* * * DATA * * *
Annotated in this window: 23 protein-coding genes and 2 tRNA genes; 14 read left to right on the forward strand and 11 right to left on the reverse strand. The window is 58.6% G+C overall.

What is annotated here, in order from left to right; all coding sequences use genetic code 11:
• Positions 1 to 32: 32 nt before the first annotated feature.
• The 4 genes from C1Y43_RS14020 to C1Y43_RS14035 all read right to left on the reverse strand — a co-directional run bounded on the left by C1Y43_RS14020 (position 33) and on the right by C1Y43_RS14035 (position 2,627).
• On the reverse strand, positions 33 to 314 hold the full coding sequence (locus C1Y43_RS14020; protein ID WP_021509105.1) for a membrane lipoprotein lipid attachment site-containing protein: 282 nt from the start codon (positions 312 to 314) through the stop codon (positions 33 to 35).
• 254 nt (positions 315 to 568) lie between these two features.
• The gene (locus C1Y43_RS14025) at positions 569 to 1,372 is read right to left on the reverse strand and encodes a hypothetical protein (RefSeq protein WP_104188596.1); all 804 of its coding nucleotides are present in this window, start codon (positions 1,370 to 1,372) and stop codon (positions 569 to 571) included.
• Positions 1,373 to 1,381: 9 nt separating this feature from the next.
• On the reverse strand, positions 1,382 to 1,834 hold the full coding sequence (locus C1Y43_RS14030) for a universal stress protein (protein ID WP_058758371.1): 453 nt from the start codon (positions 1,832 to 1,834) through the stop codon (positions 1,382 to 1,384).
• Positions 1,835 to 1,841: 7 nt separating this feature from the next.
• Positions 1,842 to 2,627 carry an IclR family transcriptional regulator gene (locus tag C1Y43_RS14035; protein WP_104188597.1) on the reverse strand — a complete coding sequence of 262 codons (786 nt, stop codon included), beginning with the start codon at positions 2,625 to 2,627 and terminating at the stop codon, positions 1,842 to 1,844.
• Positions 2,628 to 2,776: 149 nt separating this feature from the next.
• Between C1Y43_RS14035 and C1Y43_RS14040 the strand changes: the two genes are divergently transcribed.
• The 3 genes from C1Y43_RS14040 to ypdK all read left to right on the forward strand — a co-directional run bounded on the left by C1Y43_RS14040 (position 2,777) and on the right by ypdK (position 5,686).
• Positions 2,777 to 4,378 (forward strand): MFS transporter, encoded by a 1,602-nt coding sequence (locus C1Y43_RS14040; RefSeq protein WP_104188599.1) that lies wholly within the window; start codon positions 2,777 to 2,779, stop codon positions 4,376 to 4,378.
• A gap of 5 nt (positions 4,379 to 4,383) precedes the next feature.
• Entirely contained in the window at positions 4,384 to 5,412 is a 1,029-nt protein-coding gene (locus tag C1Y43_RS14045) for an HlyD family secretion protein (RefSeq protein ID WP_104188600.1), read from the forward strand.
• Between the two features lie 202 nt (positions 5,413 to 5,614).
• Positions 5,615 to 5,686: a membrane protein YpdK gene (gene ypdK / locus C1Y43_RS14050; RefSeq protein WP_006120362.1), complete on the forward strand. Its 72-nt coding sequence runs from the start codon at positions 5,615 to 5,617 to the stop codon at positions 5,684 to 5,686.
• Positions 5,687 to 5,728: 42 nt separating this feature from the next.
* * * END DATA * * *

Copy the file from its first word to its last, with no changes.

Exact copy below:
Annotated in this window: 23 protein-coding genes and 2 tRNA genes; 14 read left to right on the forward strand and 11 right to left on the reverse strand. The window is 58.6% G+C overall.

What is annotated here, in order from left to right; all coding sequences use genetic code 11:
• Positions 1 to 32: 32 nt before the first annotated feature.
• The 4 genes from C1Y43_RS14020 to C1Y43_RS14035 all read right to left on the reverse strand — a co-directional run bounded on the left by C1Y43_RS14020 (position 33) and on the right by C1Y43_RS14035 (position 2,627).
• On the reverse strand, positions 33 to 314 hold the full coding sequence (locus C1Y43_RS14020; protein ID WP_021509105.1) for a membrane lipoprotein lipid attachment site-containing protein: 282 nt from the start codon (positions 312 to 314) through the stop codon (positions 33 to 35).
• 254 nt (positions 315 to 568) lie between these two features.
• The gene (locus C1Y43_RS14025) at positions 569 to 1,372 is read right to left on the reverse strand and encodes a hypothetical protein (RefSeq protein WP_104188596.1); all 804 of its coding nucleotides are present in this window, start codon (positions 1,370 to 1,372) and stop codon (positions 569 to 571) included.
• Positions 1,373 to 1,381: 9 nt separating this feature from the next.
• On the reverse strand, positions 1,382 to 1,834 hold the full coding sequence (locus C1Y43_RS14030) for a universal stress protein (protein ID WP_058758371.1): 453 nt from the start codon (positions 1,832 to 1,834) through the stop codon (positions 1,382 to 1,384).
• Positions 1,835 to 1,841: 7 nt separating this feature from the next.
• Positions 1,842 to 2,627 carry an IclR family transcriptional regulator gene (locus tag C1Y43_RS14035; protein WP_104188597.1) on the reverse strand — a complete coding sequence of 262 codons (786 nt, stop codon included), beginning with the start codon at positions 2,625 to 2,627 and terminating at the stop codon, positions 1,842 to 1,844.
• Positions 2,628 to 2,776: 149 nt separating this feature from the next.
• Between C1Y43_RS14035 and C1Y43_RS14040 the strand changes: the two genes are divergently transcribed.
• The 3 genes from C1Y43_RS14040 to ypdK all read left to right on the forward strand — a co-directional run bounded on the left by C1Y43_RS14040 (position 2,777) and on the right by ypdK (position 5,686).
• Positions 2,777 to 4,378 (forward strand): MFS transporter, encoded by a 1,602-nt coding sequence (locus C1Y43_RS14040; RefSeq protein WP_104188599.1) that lies wholly within the window; start codon positions 2,777 to 2,779, stop codon positions 4,376 to 4,378.
• A gap of 5 nt (positions 4,379 to 4,383) precedes the next feature.
• Entirely contained in the window at positions 4,384 to 5,412 is a 1,029-nt protein-coding gene (locus tag C1Y43_RS14045) for an HlyD family secretion protein (RefSeq protein ID WP_104188600.1), read from the forward strand.
• Between the two features lie 202 nt (positions 5,413 to 5,614).
• Positions 5,615 to 5,686: a membrane protein YpdK gene (gene ypdK / locus C1Y43_RS14050; RefSeq protein WP_006120362.1), complete on the forward strand. Its 72-nt coding sequence runs from the start codon at positions 5,615 to 5,617 to the stop codon at positions 5,684 to 5,686.
• Positions 5,687 to 5,728: 42 nt separating this feature from the next.